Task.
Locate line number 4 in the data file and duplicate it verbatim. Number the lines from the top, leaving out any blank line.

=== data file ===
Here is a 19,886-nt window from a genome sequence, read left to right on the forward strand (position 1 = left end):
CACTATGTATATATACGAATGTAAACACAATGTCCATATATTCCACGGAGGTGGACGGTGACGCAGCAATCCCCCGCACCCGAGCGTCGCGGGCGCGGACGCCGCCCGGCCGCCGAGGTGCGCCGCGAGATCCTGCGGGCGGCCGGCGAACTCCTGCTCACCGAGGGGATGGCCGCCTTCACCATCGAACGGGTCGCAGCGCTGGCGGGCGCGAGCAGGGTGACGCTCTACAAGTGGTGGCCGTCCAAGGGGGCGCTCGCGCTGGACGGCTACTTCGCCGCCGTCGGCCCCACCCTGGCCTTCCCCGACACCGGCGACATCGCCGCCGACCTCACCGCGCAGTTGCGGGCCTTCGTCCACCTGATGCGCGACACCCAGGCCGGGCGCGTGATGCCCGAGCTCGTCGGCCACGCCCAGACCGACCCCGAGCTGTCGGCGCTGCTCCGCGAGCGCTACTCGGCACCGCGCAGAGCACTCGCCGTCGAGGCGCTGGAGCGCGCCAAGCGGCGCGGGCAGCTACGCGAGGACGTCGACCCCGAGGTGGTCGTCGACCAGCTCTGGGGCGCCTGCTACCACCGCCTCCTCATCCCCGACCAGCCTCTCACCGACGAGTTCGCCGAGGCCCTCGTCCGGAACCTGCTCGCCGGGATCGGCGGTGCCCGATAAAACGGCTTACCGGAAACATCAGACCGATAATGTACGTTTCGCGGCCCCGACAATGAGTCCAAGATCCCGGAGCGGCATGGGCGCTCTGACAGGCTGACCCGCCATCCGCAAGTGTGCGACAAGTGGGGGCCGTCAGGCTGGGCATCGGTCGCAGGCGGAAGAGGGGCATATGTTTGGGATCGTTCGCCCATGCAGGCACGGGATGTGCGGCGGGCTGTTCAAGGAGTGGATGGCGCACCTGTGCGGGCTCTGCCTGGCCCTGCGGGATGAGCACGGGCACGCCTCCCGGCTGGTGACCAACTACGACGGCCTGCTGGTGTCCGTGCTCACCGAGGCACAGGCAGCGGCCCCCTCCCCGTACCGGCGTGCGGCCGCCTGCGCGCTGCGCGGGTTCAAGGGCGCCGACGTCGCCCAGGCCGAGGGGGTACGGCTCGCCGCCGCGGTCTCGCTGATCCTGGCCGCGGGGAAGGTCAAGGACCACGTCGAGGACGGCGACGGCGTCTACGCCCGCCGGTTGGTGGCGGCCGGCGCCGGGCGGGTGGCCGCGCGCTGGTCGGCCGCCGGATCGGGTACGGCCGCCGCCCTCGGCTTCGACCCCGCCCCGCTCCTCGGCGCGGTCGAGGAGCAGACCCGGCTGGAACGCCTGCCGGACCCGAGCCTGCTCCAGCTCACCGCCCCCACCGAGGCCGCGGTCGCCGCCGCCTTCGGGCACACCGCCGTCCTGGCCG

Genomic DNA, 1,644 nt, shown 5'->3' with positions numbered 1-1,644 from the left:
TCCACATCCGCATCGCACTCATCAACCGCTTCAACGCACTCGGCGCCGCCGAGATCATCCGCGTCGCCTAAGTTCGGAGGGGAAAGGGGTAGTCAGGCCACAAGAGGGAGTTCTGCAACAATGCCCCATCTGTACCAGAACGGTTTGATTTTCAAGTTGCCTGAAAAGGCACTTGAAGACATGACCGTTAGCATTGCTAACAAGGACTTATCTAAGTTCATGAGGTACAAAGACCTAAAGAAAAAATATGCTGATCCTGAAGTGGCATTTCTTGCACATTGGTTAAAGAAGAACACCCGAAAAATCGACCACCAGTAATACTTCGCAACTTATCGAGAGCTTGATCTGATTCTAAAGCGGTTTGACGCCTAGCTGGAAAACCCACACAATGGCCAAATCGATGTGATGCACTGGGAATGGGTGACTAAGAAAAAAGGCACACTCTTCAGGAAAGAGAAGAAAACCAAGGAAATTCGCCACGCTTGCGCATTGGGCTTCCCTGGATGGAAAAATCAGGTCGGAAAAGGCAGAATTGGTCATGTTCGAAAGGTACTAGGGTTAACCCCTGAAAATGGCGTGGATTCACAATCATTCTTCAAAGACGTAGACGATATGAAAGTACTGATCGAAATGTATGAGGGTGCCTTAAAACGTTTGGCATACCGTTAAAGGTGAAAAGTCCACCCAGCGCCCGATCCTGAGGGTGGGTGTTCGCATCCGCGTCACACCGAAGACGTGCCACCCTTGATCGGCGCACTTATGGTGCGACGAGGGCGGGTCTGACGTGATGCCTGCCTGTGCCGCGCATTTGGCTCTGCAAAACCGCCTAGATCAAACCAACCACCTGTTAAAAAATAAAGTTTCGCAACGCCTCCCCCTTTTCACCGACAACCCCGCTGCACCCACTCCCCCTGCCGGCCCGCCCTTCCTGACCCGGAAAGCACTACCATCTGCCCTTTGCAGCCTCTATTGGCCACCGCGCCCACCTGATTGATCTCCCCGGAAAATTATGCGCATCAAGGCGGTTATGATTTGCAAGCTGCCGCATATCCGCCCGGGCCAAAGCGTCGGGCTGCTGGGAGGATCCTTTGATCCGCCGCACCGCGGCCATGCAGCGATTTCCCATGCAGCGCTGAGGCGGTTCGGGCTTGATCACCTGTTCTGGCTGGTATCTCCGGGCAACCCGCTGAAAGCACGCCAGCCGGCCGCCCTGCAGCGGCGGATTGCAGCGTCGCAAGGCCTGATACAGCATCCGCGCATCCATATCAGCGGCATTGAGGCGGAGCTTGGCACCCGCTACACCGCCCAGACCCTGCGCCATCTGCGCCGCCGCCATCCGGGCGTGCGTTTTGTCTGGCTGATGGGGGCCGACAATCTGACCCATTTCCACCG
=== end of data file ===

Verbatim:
TCCACATCCGCATCGCACTCATCAACCGCTTCAACGCACTCGGCGCCGCCGAGATCATCCGCGTCGCCTAAGTTCGGAGGGGAAAGGGGTAGTCAGGCCACAAGAGGGAGTTCTGCAACAATGCCCCATCTGTACCAGAACGGTTTGATTTTCAAGTTGCCTGAAAAGGCACTTGAAGACATGACCGTTAGCATTGCTAACAAGGACTTATCTAAGTTCATGAGGTACAAAGACCTAAAGAAAAAATATGCTGATCCTGAAGTGGCATTTCTTGCACATTGGTTAAAGAAGAACACCCGAAAAATCGACCACCAGTAATACTTCGCAACTTATCGAGAGCTTGATCTGATTCTAAAGCGGTTTGACGCCTAGCTGGAAAACCCACACAATGGCCAAATCGATGTGATGCACTGGGAATGGGTGACTAAGAAAAAAGGCACACTCTTCAGGAAAGAGAAGAAAACCAAGGAAATTCGCCACGCTTGCGCATTGGGCTTCCCTGGATGGAAAAATCAGGTCGGAAAAGGCAGAATTGGTCATGTTCGAAAGGTACTAGGGTTAACCCCTGAAAATGGCGTGGATTCACAATCATTCTTCAAAGACGTAGACGATATGAAAGTACTGATCGAAATGTATGAGGGTGCCTTAAAACGTTTGGCATACCGTTAAAGGTGAAAAGTCCACCCAGCGCCCGATCCTGAGGGTGGGTGTTCGCATCCGCGTCACACCGAAGACGTGCCACCCTTGATCGGCGCACTTATGGTGCGACGAGGGCGGGTCTGACGTGATGCCTGCCTGTGCCGCGCATTTGGCTCTGCAAAACCGCCTAGATCAAACCAACCACCTGTTAAAAAATAAAGTTTCGCAACGCCTCCCCCTTTTCACCGACAACCCCGCTGCACCCACTCCCCCTGCCGGCCCGCCCTTCCTGACCCGGAAAGCACTACCATCTGCCCTTTGCAGCCTCTATTGGCCACCGCGCCCACCTGATTGATCTCCCCGGAAAATTATGCGCATCAAGGCGGTTATGATTTGCAAGCTGCCGCATATCCGCCCGGGCCAAAGCGTCGGGCTGCTGGGAGGATCCTTTGATCCGCCGCACCGCGGCCATGCAGCGATTTCCCATGCAGCGCTGAGGCGGTTCGGGCTTGATCACCTGTTCTGGCTGGTATCTCCGGGCAACCCGCTGAAAGCACGCCAGCCGGCCGCCCTGCAGCGGCGGATTGCAGCGTCGCAAGGCCTGATACAGCATCCGCGCATCCATATCAGCGGCATTGAGGCGGAGCTTGGCACCCGCTACACCGCCCAGACCCTGCGCCATCTGCGCCGCCGCCATCCGGGCGTGCGTTTTGTCTGGCTGATGGGGGCCGACAATCTGACCCATTTCCACCG